With General Motors’ Chevrolet division in a bit of a slump in the 1950s, its brand manager, Tomas Keating, thought a sports car would be a good idea.
Some of the English sports cars have already made themselves felt in this country. A two-seater GRP body was manufactured under the code name “Project Opel” and to keep costs down, the well-established six-cylinder engine with the very slow two-speed Powerglide gearbox was used. A PR executive suggested using the Corvette name after the maneuverable boat used by the Canadian Navy during World War II.
The Chevrolet Corvette was presented as a concept car at the GM Motorama show in New York in 1953. It was the first of the first generation Corvette to last 10 years. This first Corvette was warmly received, but it wasn’t a very good car. It had a lot of quality issues and wasn’t very exciting to drive.
Only 300 Corvettes were built the first year, all white with red interiors. However, things later improved significantly, and now Corvettes are in their eighth generation, with more than 1.5 million produced in the model’s 69-year history.
The car featured in this issue is a 1960 Chevrolet Corvette, which was part of the first generation of Corvettes. It belongs to Gerald Shmavonian, a retired archaeologist living in Orinda. The history of this car is very unusual.
“To my knowledge, it’s the only unrestored 1960 Corvette in the country,” he said. “This one only has 25,000 original miles on it.”
Shmavonian said he has owned the car for about 30 years. It’s had basically the same mileage since he’s owned it, as Shmavonian drives the car just enough to keep it running properly. He believes he paid about $23,000 (about $47,900 in 2022 dollars) for the Corvette in 1992.
The owner says that for the car’s first 30 years, one of the previous owners was actor Ken Curtis, who played the role of Festus Haggen on the TV show Gunsmoke (the longest-running live-action TV series to date). prime time until the end of the year). recently) and that the car also appeared in the 1970s films Animal House and American Graffiti.
Shmavonian is not really a car collector as this Corvette is his first and only classic car. His interest in 1960 Corvettes dates back to his freshman days in high school in the Central Valley city of Madera, California.
“I saw this car, which I’ve never seen in my life, and I just stared at it. I asked someone passing by, ‘What is that?’ He looked at me like I was a hillbilly, which I was, and said, ‘That’s a ’60 Corvette.’ I have never forgotten that.
“So I knew this one car. It’s the car of choice for the covers of all those old American classic car books. It has that certain aesthetic appeal, even to someone who doesn’t know anything about cars. Even a 14-year-old farm boy like me understood it. That was something very special. It wasn’t just another classic car.”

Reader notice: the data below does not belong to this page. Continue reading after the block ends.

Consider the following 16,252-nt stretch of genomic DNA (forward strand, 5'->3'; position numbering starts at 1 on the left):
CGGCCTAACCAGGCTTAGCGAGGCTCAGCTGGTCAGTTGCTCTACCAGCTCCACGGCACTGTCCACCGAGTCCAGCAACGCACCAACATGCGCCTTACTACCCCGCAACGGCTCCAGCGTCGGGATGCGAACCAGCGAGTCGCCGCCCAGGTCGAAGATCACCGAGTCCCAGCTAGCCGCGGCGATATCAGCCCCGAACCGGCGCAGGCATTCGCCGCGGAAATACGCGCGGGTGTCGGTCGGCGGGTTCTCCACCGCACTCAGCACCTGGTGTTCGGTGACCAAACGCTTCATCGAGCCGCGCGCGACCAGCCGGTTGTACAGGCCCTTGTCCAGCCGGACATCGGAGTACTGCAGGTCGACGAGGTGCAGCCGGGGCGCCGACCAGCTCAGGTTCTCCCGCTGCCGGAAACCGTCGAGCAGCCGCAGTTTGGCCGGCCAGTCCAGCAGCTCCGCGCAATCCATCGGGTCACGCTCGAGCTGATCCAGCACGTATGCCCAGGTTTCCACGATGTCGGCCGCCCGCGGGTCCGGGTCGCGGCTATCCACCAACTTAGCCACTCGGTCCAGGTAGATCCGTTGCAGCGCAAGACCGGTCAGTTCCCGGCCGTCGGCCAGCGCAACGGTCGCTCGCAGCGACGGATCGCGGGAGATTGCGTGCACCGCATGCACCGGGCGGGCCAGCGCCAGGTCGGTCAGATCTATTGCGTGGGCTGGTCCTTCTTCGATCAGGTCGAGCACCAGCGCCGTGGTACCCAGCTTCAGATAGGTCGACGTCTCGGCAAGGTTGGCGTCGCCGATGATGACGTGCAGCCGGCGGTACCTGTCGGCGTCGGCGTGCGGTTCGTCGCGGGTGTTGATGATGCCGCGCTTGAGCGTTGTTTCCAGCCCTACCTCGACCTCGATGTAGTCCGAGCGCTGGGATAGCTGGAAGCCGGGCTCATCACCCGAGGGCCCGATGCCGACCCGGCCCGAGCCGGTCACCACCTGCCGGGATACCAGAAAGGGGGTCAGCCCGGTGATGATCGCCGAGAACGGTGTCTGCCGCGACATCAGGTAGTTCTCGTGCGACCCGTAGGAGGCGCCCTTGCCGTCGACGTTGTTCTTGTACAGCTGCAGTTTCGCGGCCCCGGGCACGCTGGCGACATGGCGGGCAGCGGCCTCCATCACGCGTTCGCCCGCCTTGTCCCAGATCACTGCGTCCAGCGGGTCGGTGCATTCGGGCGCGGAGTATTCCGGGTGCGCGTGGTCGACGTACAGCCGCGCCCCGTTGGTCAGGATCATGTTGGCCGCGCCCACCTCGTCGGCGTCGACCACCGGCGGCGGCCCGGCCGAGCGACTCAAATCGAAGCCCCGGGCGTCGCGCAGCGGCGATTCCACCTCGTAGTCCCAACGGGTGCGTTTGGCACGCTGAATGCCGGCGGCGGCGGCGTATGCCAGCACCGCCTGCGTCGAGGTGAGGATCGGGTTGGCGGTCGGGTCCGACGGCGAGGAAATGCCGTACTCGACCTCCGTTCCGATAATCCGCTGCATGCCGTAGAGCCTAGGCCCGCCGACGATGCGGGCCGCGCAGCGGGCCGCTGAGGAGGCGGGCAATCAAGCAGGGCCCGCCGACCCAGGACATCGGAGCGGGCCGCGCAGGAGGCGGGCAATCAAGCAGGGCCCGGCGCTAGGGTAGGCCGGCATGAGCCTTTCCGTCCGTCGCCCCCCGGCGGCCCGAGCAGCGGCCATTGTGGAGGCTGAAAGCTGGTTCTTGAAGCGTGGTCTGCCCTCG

The 1960 model year was the first for which more than 10,000 Corvettes were built. The base price was $3,875, or about $38,265 in today’s dollars. The car was featured in the premiere of the TV show “Route 66” which certainly added glamor and status to the car.
Shmavonian’s car is fairly standard with a 283 cubic inch V8 engine, the upgraded Powerglide transmission and a removable hard top. About 20 years ago, the owner noticed a small crack in the windshield.
“I wanted the car to be immaculate. I looked here and there for a windshield.”
He called PPG, the company that made glass for GM’s cars, and was told they don’t make windshields more than a year or two after the model year. However, the clerk checked and surprisingly reported that there was a windshield in Altoona, Pennsylvania that had been sitting there for 40 years. She checked her price list and he bought it for $20 with no shipping.
Most vintage cars appear to be stored in a residential garage or rented storeroom, but Shmavonian’s car is parked in a carport in Orinda’s Maynard Buehler House, built in 1948 and designed by legendary architect Frank Lloyd Wright. Shmavonian has owned this property for about nine years. The design of the house is interesting as it is built of concrete blocks and redwood which makes it look much more modest than it is.
The story goes that Wright would only accept the construction contract if the Buehlers bought all the land around it. In 1947 this was not a problem as the land was available and Buehler bought four acres. The most unusual thing for me is that two of the rooms in this amazing house have 24k gold ceilings. It’s been voted one of the country’s top 10 wedding venues, and Shmavonian opens the house for tours a couple of times a year.
Do you have an interesting vehicle? Contact David Krumboltz at [email protected] To see more photos of vehicles in this and other issues, or to read more of Dave’s columns, visit mercurynews.com/author/david-krumboltz.
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